rivers

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Art Design

Wood Tables and Wall Art Embedded with Glass Rivers and Lakes by Greg Klassen

Wood Tables and Wall Art Embedded with Glass Rivers and Lakes by Greg Klassen

May 11, 2017

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Christopher Jobson

Inspired by his daily experience of life in the Pacific Northwest, artist and designer Greg Klassen (previously) fabricates one-of-a-kind tables featuring blue glass rivers, lakes, and waterfalls. The topographical studies mimic bodies of water seen from an aerial view, but the twisting blue pathways are often defined by the wood pieces he selects. More



Photography Science

A Giant Naturally Occurring Ice Circle Appears Briefly in a Washington River

A Giant Naturally Occurring Ice Circle Appears Briefly in a Washington River

Jan.10.17

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Christopher

This weekend, word spread via Facebook that a large circle of ice was spinning in small river just outside of Seattle. After seeing a quick video of it in her feed, photographer Kaylyn Messer jumped in her car and was fortunate to witness the incredible sight of this gargantuan ice disc as it spun in the current of the Middle Fork Snoqualmie River. More



Photography

A Trip by Air and Kayak Through Tham Khoun Xe, One of the Largest Active River Caves on Earth

A Trip by Air and Kayak Through Tham Khoun Xe, One of the Largest Active River Caves on Earth

Feb.10.16

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Christopher

Beijing-based photographer Ryan Deboodt (previously) recently returned from a trip to Laos where he spent two days exploring Tham Khoun Xe, one of the largest active rivers caves in the world. Stretching nearly 4.5 miles (7km) underground, the cave system is extraordinarily remote and Deboodt was permitted to photograph and film beyond where tourists are normally allowed to visit. The immensity of the subterranean space is staggering, with an average ceiling of almost 200 feet (60m) and width of 250 feet (76m) it’s hardly imaginable a space like this could exist underground. More



Design History Science

Art Meets Cartography: The 15,000-Year History of a River in Oregon Rendered in Data

Art Meets Cartography: The 15,000-Year History of a River in Oregon Rendered in Data

Nov.25.15

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Christopher

When considering the historical path of a river, it’s easy to imagine a torrential flood that causes a stream to overflow its banks, or a drought that brings a body of water to a trickle. The reality of a river’s history is vastly more complex, as the artery of water gradually changes directions over thousands of years, shifting its boundaries imperceptibly inch by inch.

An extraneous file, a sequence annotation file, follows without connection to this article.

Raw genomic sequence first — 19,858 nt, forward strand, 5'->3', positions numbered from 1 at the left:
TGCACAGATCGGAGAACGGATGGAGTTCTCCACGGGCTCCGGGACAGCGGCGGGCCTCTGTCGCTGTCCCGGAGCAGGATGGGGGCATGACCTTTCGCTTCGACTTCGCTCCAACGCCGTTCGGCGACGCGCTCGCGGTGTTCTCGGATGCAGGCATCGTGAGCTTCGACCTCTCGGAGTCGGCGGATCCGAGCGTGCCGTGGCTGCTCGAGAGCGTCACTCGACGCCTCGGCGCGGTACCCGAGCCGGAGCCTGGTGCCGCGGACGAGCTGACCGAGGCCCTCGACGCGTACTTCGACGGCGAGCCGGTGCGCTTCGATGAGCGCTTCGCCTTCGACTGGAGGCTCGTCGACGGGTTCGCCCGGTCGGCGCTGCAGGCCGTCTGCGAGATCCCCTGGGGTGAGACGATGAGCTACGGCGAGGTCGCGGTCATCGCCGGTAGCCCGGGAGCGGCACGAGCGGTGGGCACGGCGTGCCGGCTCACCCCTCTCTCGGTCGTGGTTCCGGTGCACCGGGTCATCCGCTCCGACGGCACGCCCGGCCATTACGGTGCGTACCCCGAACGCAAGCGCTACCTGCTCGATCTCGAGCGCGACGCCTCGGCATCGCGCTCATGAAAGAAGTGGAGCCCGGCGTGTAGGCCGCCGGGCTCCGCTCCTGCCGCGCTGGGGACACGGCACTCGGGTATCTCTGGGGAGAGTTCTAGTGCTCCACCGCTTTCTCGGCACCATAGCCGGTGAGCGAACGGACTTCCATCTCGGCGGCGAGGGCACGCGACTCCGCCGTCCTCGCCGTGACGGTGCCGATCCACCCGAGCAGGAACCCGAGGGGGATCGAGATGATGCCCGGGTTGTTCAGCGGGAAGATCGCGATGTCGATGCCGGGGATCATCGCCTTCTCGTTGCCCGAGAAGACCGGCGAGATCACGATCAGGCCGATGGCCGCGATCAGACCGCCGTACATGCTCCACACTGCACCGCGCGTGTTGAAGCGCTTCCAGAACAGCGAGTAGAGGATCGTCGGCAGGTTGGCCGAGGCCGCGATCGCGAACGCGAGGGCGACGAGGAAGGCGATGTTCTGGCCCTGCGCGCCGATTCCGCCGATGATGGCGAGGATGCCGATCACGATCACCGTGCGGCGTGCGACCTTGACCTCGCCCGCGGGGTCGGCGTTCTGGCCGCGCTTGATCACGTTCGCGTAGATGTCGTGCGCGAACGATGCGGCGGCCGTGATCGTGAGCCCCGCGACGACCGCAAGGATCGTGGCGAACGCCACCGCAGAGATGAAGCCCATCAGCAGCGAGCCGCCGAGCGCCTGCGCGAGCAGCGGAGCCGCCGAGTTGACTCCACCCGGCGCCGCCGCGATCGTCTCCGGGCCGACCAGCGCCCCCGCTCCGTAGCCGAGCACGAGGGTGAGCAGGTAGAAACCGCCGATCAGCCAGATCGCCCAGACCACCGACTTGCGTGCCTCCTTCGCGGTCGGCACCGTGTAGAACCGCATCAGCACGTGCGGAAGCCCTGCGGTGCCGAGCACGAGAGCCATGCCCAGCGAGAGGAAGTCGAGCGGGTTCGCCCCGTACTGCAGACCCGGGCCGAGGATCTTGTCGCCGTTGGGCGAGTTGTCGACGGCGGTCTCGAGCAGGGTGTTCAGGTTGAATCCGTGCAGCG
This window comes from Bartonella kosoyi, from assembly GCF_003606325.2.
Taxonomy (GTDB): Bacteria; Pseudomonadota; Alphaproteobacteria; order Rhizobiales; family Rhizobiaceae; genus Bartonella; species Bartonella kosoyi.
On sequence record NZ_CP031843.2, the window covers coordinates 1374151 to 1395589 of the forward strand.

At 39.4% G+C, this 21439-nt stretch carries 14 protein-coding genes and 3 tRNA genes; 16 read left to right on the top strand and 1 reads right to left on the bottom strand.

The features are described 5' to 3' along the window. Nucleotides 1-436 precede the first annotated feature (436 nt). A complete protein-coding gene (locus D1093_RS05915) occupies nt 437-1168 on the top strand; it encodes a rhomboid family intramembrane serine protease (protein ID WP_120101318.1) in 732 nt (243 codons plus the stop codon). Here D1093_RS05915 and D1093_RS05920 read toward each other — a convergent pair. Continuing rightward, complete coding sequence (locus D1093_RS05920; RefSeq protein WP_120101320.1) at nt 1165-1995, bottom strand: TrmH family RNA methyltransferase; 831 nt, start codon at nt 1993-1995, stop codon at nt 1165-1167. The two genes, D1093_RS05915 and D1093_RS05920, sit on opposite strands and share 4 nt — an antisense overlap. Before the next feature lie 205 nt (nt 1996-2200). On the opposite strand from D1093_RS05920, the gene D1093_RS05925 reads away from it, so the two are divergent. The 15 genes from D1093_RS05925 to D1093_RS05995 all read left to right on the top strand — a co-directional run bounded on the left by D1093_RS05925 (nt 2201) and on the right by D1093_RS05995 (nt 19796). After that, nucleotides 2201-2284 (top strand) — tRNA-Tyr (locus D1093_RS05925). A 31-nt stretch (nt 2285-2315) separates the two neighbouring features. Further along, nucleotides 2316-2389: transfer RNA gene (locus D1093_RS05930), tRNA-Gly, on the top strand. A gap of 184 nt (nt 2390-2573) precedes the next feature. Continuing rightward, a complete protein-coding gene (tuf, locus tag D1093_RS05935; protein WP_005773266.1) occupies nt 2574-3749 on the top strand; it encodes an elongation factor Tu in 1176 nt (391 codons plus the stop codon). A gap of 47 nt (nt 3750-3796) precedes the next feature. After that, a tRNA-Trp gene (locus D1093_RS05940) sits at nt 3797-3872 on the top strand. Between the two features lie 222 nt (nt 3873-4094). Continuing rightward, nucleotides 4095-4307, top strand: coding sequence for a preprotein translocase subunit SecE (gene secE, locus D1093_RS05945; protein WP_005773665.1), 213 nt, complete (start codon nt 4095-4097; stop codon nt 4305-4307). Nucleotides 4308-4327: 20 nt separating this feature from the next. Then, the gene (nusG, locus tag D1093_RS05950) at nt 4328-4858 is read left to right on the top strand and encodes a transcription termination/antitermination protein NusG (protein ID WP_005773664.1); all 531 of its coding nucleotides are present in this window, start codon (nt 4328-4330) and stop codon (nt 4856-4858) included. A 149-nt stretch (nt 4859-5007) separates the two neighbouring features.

Geologists and cartographers have grappled with helpful ways to visually depict a river’s flow over time. More



Design

Table Topography: Wood Furniture Embedded with Glass Rivers and Lakes by Greg Klassen

Table Topography: Wood Furniture Embedded with Glass Rivers and Lakes by Greg Klassen

Jul.1.14

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Christopher

Furniture maker Greg Klassen builds intricately designed tables and other objects embedded with glass rivers and lakes. Inspired by his surroundings in the Pacific Northwest, Klassen works with edge pieces from discarded trees (often acquired from construction sites, or from dying trees that have begun to rot) which he aligns to mimic the jagged shores of various bodies of water. The pieces are completed with the addition of hand-cut glass pieces that appear to meander through the middle of each table. More



Art

Nature Imitates Andy Goldsworthy: Rare Ice Disk Forms in North Dakota River

Nature Imitates Andy Goldsworthy: Rare Ice Disk Forms in North Dakota River

Nov.27.13

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Christopher

When I first saw this giant rotating ice disk spotted in North Dakota this week, I assumed it had to be some kind of human-created object, perhaps a new piece by famed land artist Andy Goldsworthy. The video above was shot by retired engineer George Loegering while hiking along the Sheyenne River. He estimates the rotating disk was some 55 feet in diameter and must have been forming for some time. The St. More



Photography

Cenote Angelita: An Underwater River Photographed by Anatoly Beloshchin

Cenote Angelita: An Underwater River Photographed by Anatoly Beloshchin

Jul.29.13

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Christopher

It seems improbable, but these photographs by Anatoly Beloshchin tell the story of a hidden underwater river in in Mexico’s Yucatan Peninsula called Cenote Angelita or “Little Angel”. While it appears as though the divers are hovering in the air above a small creek, the photos were shot entirely in a submerged cave formed from collapsed limestone bedrock called a cenote.
The river itself is actually a sort of illusion due to a phenomenon called a halocline, where waters with different levels of salinity form into layers because of a variation in density. More

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